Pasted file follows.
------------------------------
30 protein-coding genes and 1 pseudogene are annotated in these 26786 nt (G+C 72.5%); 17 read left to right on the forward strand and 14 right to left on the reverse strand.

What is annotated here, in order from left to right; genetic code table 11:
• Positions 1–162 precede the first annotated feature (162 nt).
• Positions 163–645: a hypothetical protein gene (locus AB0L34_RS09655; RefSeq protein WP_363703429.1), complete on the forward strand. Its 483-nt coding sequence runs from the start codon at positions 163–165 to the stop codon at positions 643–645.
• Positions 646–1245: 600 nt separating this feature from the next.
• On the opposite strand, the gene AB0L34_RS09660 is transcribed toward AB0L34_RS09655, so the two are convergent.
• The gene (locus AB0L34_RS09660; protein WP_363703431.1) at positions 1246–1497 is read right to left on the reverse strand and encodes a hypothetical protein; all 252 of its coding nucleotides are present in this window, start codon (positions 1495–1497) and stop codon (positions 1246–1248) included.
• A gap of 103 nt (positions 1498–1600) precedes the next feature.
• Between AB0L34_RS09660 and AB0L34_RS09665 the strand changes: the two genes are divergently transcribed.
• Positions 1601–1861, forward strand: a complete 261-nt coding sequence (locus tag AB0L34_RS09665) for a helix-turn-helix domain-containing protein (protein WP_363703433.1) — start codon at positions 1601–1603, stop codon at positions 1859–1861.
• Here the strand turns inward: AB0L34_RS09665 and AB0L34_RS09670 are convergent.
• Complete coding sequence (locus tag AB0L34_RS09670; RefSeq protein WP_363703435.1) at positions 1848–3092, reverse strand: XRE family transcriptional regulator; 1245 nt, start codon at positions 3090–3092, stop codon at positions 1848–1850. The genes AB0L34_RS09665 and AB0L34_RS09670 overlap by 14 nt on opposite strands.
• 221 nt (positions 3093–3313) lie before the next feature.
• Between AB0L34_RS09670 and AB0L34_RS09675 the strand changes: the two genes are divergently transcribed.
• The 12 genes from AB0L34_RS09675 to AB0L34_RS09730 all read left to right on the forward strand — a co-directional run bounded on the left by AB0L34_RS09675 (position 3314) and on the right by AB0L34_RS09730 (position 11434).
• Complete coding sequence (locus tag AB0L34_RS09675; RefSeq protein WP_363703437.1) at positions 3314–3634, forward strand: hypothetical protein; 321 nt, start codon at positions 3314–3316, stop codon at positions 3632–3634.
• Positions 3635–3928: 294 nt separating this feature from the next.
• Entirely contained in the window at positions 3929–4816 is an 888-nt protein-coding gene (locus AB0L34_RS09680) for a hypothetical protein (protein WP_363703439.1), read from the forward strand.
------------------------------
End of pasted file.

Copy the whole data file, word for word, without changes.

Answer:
30 protein-coding genes and 1 pseudogene are annotated in these 26786 nt (G+C 72.5%); 17 read left to right on the forward strand and 14 right to left on the reverse strand.

What is annotated here, in order from left to right; genetic code table 11:
• Positions 1–162 precede the first annotated feature (162 nt).
• Positions 163–645: a hypothetical protein gene (locus AB0L34_RS09655; RefSeq protein WP_363703429.1), complete on the forward strand. Its 483-nt coding sequence runs from the start codon at positions 163–165 to the stop codon at positions 643–645.
• Positions 646–1245: 600 nt separating this feature from the next.
• On the opposite strand, the gene AB0L34_RS09660 is transcribed toward AB0L34_RS09655, so the two are convergent.
• The gene (locus AB0L34_RS09660; protein WP_363703431.1) at positions 1246–1497 is read right to left on the reverse strand and encodes a hypothetical protein; all 252 of its coding nucleotides are present in this window, start codon (positions 1495–1497) and stop codon (positions 1246–1248) included.
• A gap of 103 nt (positions 1498–1600) precedes the next feature.
• Between AB0L34_RS09660 and AB0L34_RS09665 the strand changes: the two genes are divergently transcribed.
• Positions 1601–1861, forward strand: a complete 261-nt coding sequence (locus tag AB0L34_RS09665) for a helix-turn-helix domain-containing protein (protein WP_363703433.1) — start codon at positions 1601–1603, stop codon at positions 1859–1861.
• Here the strand turns inward: AB0L34_RS09665 and AB0L34_RS09670 are convergent.
• Complete coding sequence (locus tag AB0L34_RS09670; RefSeq protein WP_363703435.1) at positions 1848–3092, reverse strand: XRE family transcriptional regulator; 1245 nt, start codon at positions 3090–3092, stop codon at positions 1848–1850. The genes AB0L34_RS09665 and AB0L34_RS09670 overlap by 14 nt on opposite strands.
• 221 nt (positions 3093–3313) lie before the next feature.
• Between AB0L34_RS09670 and AB0L34_RS09675 the strand changes: the two genes are divergently transcribed.
• The 12 genes from AB0L34_RS09675 to AB0L34_RS09730 all read left to right on the forward strand — a co-directional run bounded on the left by AB0L34_RS09675 (position 3314) and on the right by AB0L34_RS09730 (position 11434).
• Complete coding sequence (locus tag AB0L34_RS09675; RefSeq protein WP_363703437.1) at positions 3314–3634, forward strand: hypothetical protein; 321 nt, start codon at positions 3314–3316, stop codon at positions 3632–3634.
• Positions 3635–3928: 294 nt separating this feature from the next.
• Entirely contained in the window at positions 3929–4816 is an 888-nt protein-coding gene (locus AB0L34_RS09680) for a hypothetical protein (protein WP_363703439.1), read from the forward strand.